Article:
What most people do not realize is almost all cyclists ride asymmetrically. Most everyone favors one side of their body. They may hang over the saddle on one side more than the other, which creates an uneven pedal stroke favoring one side on the down pedal stroke. Most people do not have limbs that are equal in length, even a centimeter can make a difference in your bike fit. Lack of flexibility in one side can also play a part in unevenness on a bike.

Along with the natural inclination to favor one side over the other, as the human body ages certain changes are inevitable. You will lose flexibility, change your posture and even change how your body responds to your bike. Changes in your body mean changes in how your bike fits. If at one time you were used to an aggressive road bike for competitive purposes and your riding style has changed to more of a recreational style, changes need to be made to your bike to accommodate the changes in your body. It is important to remember that a properly fit bike is only as good as your biomechanics, flexibility and fitness level and as those change, so must your bike fit.

The 10 Percenters

Yes, cyclists do get bike fits even when nothing hurts. They are obviously the minority because why bother if everything feels good. Consider our discussion about changes in the bio-mechanics of the body and the changes in your personal style of riding. If you know that change is inevitable, it only makes sense to adapt over time. Translated into bike fit speak, this means that the way you fit on your bike needs to be checked and re-checked over time regardless of how your body is responding. By following this simple strategy you will mitigate future discomfort, pain and even injury.

Comfort = Fast

The three components of proper bike fit are

  • Power
  • Efficiency
  • Comfort

All three are not necessary for a proper fit, but all three are optimal. Sometimes two will suffice if the situation calls for it. If you have power but not efficiency, then you are working harder than you have to. Your power is at a deficit. Likewise, if you have power but you also have discomfort or pain, your power will also be at a deficit. Being comfortable on your bike and having the most efficient set-up possible will help you to maximize your power and maintain it for longer.

What Makes a Great Bike Fit

Any bike fit studio can be loaded with the latest and greatest technology but if the fitter, the actual human in charge of your bike fit, does not have the experience or the “eye” for a good bike fit, then you might as well do your own fit by following a You Tube video. While technology helps us notice pieces of the fit that we may not normally see, nothing can replace the knowledge of a well-trained and experienced bike fitter.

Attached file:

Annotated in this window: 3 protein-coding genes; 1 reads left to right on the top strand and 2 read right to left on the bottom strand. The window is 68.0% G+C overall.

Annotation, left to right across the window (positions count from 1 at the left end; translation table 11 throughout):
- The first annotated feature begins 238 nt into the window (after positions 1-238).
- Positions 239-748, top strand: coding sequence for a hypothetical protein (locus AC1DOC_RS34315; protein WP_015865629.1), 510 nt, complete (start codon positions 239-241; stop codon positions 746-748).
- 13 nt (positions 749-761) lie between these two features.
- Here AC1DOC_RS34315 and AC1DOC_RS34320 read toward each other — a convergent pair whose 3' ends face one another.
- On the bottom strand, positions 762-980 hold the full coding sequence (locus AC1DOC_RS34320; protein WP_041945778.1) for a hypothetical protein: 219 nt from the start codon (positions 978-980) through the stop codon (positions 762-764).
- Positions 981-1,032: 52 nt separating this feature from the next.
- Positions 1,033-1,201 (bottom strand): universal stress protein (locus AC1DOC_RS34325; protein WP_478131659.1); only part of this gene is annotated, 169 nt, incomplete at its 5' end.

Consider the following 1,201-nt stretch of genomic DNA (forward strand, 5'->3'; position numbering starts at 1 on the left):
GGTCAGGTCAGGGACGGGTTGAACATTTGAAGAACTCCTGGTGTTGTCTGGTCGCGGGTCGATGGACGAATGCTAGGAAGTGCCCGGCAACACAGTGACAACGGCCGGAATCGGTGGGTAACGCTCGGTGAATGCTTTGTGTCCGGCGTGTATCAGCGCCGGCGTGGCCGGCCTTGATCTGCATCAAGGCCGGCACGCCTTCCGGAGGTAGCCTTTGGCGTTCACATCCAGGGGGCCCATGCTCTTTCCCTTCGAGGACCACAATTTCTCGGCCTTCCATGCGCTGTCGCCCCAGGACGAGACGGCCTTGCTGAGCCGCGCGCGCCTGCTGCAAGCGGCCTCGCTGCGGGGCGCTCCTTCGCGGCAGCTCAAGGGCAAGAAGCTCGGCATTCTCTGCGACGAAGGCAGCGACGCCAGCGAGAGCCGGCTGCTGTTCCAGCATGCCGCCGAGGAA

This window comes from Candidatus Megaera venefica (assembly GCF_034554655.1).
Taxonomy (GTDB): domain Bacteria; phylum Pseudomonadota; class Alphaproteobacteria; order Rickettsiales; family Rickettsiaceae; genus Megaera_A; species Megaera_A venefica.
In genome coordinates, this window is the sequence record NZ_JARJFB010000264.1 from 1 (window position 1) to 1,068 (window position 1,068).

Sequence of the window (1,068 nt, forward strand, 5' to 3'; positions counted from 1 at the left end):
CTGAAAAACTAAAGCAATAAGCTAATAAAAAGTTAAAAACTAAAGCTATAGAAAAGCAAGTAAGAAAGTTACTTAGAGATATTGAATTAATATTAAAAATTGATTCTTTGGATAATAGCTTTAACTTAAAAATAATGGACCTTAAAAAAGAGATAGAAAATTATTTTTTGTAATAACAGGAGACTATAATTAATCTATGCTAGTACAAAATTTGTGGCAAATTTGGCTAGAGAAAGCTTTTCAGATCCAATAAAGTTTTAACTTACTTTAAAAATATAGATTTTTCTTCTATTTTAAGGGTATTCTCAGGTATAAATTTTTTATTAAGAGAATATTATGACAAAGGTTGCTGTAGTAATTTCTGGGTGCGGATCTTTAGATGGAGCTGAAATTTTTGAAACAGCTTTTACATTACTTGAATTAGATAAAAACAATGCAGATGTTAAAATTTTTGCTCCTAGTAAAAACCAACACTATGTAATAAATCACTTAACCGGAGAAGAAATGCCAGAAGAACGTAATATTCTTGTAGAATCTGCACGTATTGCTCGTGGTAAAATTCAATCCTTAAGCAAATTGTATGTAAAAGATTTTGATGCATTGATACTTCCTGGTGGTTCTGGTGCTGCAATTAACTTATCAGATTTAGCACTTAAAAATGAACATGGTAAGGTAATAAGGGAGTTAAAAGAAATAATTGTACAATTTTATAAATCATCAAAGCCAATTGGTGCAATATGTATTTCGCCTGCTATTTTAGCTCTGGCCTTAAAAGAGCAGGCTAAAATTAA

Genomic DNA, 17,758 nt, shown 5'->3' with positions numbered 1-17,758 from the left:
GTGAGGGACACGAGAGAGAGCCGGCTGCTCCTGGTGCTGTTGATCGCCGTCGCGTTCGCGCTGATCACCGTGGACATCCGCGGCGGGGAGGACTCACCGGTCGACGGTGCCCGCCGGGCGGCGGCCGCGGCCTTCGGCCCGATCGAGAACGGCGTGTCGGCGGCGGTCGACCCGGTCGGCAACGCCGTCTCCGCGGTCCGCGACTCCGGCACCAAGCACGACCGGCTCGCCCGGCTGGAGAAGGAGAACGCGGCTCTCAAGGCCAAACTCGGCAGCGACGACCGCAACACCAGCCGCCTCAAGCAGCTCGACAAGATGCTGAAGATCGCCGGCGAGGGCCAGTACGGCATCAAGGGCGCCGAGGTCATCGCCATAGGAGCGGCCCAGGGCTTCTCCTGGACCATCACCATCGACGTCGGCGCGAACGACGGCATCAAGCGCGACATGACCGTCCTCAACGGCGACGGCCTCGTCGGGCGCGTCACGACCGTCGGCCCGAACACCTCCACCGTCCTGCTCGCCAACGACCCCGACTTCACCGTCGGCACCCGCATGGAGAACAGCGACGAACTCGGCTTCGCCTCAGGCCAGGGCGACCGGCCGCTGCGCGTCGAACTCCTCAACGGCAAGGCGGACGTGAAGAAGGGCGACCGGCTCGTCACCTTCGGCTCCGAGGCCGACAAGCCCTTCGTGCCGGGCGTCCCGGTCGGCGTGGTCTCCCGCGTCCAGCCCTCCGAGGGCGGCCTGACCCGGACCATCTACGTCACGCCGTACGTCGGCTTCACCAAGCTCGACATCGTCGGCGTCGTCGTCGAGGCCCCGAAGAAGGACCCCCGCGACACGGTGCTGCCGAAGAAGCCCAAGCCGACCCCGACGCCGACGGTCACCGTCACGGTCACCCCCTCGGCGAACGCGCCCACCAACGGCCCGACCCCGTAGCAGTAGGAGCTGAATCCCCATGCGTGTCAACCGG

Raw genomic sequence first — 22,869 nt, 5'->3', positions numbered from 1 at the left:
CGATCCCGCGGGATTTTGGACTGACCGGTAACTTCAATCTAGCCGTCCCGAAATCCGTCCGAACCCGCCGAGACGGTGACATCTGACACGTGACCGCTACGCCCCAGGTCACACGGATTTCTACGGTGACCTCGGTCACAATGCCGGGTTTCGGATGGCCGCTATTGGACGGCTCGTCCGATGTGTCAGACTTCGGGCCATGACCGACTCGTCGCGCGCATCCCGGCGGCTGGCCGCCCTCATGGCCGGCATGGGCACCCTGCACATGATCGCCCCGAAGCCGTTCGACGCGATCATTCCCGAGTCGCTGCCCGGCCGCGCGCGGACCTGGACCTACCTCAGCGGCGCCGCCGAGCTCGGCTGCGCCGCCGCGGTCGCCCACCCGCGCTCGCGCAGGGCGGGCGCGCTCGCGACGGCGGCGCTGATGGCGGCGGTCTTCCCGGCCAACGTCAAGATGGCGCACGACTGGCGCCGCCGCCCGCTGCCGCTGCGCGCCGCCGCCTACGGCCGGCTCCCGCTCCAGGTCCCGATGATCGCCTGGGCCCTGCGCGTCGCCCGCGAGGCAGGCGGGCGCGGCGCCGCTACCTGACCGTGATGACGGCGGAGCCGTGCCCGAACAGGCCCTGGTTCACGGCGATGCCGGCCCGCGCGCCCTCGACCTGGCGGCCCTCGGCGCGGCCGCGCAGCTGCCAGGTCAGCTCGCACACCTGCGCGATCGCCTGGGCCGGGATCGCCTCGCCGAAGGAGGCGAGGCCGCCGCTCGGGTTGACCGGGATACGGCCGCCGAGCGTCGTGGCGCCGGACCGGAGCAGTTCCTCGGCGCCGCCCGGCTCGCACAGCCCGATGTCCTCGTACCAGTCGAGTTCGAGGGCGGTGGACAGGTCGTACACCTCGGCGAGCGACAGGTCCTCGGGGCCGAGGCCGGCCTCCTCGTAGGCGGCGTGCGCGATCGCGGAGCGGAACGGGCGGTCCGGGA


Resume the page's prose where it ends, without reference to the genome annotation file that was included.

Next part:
For example we use the Dartfish system of motion analysis to track pedal stroke, angles of the body and symmetry between both sides of the body, however it takes a knowledgeable and experienced bike fitter to know what to do with that information.  Before your next bike fit do yourself a favor and learn as much as you can about the individual performing your fit just as the bike fitter interviews you to learn as much as they can about you, you will be glad you did.

fit studio 2
Our bike fit studio is stocked with saddles, handle bars and more to make sure you have the best equipment for your fit.

Visit our new bike fit studio in Brookland! Matt will work with you to make sure your bike fit is just right

Join us in Brookland!

On Saturday April 18 The Bike Rack and Filter Coffeehouse will open the doors to a partnership that is a first of a kind in DC, Bikes and Coffee together under one roof.

We are proud to reveal a beautifully designed space where you can grab a coffee while browsing through bicycles, accessories and apparel or waiting for your bike to be serviced.

Filter espresso
Filter Coffehouse’s espresso machine is ready for customers!


In conjunction with our grand opening, the Brookland Farmer’s market will open it’s 2015 season beginning at 9:00 am. To celebrate our opening, our neighbor and friends at Brookland Pint have been busy collecting several coffee flavored beers for you to enjoy throughout the day.

Bikes, Coffee, Beer and a fully stocked Farmer’s Market. The question is not “why join us for our grand opening”, the question is “why wouldn’t you join us?”

Our team puts the final touches on The Bike Rack's service area.
Our team puts the final touches on The Bike Rack’s service area.

Brookland Opens April 18

Join us for the Grand Opening DC’s first bike/coffee shop brought to you by The Bike Rack and Filter Coffeehouse!

The grand opening coincides with the first Brookland Farmer’s Market of 2015. Along with opening our doors for the first time, we’ll join the many farm stands on the Arts Walk to offer free basic maintenance.


Entering a vibrant neighborhood

The concept of the bike/coffee shop began in bike-centric cities such as Portland and San Francisco, and we knew was a concept that both DC and the Brookland neighborhood would embrace.

Bikes and coffee just go together, ask any cyclist. We feel that a bike shop should be a community gathering spot for the local community and for cyclists. A coffee bar helps to create that feel year round.

We’ll share space under one roof with Filter Coffeehouse at 716 Monroe St. NE. Filter will inhabit the street facing part of the store, and we’ll inhabit the rest. We’ll be offering everything you’ve come to expect from our Logan Circle location: the highest quality products and service!

Filter Coffeehouse will offer the same range of menu items available at its Dupont Circle and Foggy Bottom Locations. Customers will be able to enjoy various espresso beverages, pour over coffee, and loose leaf tea. All coffee offered at Filter will be roasted by Ceremony Coffee Roasters in Annapolis.

We’ll continue to be the first bike shop open in DC, with hours from 8 a.m. to 7 p.m. Monday through Saturday; 10 a.m. to 5 p.m. Sunday. Filter Coffeehouse will be open Monday through Friday, 7 a.m. to 7 p.m.; Saturday and Sunday, 8 a.m. to 7 p.m.

We hope to see you all April 18 to help us celebrate our Grand Opening!